- Anxiety when thinking about clothes
- Anger, irritability, and mood swings
- Guilt, shame, self-blame
- Inability to cope with anxiety
- Panic attacks
- Feeling out of control
- An intense sense of doom
- Feeling trapped and unable to escape
Learning how to deal with vestiphobia is crucial if you don’t want the condition to worsen.
Phobias and anxiety disorders are treatable, but there’s no one solution that works for everyone. And that’s why professionals will often prescribe a treatment plan that includes one or more therapies.
However, to make therapy more effective, self-help solutions are also necessary.
Self-Help Strategies to Help Yourself
Self-help strategies may help reduce anxiety and panic responses while supporting the professional treatment plan.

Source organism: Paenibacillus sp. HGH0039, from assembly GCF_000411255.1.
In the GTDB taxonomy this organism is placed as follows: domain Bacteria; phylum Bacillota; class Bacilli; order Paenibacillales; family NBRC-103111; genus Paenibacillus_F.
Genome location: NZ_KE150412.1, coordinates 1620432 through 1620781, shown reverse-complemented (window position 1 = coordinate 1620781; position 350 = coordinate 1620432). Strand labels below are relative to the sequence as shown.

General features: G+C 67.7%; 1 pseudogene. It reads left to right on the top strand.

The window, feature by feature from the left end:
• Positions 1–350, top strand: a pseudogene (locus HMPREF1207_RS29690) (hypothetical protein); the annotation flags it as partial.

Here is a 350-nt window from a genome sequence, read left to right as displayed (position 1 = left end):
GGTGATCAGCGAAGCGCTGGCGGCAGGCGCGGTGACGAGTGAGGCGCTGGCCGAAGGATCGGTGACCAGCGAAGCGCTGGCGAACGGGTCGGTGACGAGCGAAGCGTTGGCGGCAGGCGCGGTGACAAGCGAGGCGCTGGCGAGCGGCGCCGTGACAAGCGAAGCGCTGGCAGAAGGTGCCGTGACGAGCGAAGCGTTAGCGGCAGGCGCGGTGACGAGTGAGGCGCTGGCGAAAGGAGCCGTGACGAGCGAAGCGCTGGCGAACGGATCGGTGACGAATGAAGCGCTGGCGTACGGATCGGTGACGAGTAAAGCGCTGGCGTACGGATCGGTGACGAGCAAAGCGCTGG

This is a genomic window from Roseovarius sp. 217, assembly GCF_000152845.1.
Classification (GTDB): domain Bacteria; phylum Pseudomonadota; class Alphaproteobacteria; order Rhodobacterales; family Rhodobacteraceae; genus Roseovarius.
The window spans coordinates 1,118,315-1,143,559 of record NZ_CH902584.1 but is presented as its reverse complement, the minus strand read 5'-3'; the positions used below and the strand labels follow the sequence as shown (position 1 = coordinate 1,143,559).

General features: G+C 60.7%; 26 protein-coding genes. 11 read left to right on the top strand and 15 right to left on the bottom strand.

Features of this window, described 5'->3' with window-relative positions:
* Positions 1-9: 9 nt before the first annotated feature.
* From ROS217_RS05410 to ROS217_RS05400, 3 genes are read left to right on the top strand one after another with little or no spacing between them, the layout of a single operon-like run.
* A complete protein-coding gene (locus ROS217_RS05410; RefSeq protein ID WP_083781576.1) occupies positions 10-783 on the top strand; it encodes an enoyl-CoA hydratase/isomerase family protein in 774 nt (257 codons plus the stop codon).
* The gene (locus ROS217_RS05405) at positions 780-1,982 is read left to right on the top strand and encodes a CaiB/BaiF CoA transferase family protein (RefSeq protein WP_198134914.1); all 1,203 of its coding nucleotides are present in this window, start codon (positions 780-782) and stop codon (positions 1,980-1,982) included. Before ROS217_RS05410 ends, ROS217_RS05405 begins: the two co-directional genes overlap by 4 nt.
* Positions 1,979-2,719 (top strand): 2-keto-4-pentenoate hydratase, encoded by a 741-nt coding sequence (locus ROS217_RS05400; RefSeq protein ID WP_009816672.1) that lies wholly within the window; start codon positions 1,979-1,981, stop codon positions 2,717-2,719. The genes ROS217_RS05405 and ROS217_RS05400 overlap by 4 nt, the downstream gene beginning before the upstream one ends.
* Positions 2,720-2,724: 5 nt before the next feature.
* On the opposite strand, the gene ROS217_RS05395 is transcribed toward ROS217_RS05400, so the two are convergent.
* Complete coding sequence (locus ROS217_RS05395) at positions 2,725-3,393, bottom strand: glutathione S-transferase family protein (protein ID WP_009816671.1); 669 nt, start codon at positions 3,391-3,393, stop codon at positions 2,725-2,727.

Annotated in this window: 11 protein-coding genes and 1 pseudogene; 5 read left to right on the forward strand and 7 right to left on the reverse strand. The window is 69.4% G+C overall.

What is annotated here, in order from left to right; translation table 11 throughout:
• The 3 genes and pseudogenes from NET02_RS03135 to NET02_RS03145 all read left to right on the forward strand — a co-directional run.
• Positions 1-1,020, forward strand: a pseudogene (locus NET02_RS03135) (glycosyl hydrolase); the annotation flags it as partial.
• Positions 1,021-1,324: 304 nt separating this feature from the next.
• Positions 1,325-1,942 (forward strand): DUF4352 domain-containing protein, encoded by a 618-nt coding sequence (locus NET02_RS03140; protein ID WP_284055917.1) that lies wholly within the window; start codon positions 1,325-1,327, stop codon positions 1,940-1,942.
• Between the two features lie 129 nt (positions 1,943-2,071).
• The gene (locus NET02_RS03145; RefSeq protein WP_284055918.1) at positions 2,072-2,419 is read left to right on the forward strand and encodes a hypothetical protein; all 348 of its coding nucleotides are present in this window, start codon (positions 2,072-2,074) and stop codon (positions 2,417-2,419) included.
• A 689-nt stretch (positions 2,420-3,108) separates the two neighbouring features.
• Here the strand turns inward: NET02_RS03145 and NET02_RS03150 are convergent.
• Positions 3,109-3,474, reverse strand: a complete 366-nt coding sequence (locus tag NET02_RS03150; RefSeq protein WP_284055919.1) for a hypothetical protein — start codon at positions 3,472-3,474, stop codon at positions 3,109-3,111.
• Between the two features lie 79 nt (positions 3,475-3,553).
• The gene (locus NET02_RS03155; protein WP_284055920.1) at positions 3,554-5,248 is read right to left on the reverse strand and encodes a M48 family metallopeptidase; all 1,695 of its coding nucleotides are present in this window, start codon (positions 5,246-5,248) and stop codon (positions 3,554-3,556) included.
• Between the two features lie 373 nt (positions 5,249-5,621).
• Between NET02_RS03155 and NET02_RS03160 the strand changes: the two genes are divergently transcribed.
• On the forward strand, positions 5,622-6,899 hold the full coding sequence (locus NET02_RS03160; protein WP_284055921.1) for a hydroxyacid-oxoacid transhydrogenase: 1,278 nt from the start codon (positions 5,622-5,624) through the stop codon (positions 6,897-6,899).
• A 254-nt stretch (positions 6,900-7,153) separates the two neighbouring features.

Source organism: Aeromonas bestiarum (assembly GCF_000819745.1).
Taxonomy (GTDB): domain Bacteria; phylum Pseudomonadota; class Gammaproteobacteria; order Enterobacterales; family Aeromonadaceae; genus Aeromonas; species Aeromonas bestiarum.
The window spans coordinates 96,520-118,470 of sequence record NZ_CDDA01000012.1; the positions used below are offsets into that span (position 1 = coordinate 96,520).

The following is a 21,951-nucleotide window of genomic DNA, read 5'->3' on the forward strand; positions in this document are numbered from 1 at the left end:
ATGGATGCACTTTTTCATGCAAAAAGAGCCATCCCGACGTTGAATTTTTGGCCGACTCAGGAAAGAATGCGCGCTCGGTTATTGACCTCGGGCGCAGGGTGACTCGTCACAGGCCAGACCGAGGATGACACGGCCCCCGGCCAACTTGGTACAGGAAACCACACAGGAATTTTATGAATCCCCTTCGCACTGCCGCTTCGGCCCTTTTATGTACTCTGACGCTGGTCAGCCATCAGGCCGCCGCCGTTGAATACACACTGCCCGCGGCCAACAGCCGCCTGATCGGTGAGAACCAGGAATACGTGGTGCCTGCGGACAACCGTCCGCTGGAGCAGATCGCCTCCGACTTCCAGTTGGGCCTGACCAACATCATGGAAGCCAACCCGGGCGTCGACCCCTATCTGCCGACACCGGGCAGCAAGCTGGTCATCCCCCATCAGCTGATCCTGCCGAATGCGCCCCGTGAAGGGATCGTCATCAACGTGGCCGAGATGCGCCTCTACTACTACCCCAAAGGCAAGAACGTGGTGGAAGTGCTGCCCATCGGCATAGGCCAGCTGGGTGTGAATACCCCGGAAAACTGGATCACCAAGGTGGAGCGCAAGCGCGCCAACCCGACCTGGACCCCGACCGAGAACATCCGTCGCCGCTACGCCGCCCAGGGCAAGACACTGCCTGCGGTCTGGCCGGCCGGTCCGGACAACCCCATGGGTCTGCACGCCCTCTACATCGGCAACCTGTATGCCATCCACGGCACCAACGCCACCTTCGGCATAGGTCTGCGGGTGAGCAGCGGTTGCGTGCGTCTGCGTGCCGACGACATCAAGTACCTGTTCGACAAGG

Some accessible self-help practices you can incorporate into your routine are:
- Muscle relaxation
- Exercising regularly
- Deep breathing
- Getting enough sleep
- Eating regular, healthy meals
- Reducing caffeine and alcohol
These self-help strategies may help reduce the severity of your symptoms, allowing you to work through the treatment.
Activities such as getting enough sleep, exercising regularly, eating a healthy diet, and practicing yoga can all help to improve your lifestyle. They help balance nutrition while also ensuring healthy movement and rest.
Reducing stimulants may also help, as stimulants may increase feelings of anxiety.
Professional Help for the Fear of Clothing
Seeking professional help for vestiphobia treatment is the most effective strategy for dealing with the fear. This involves receiving support and guidance from a therapist who suggests and supervises treatments that help you manage the fear.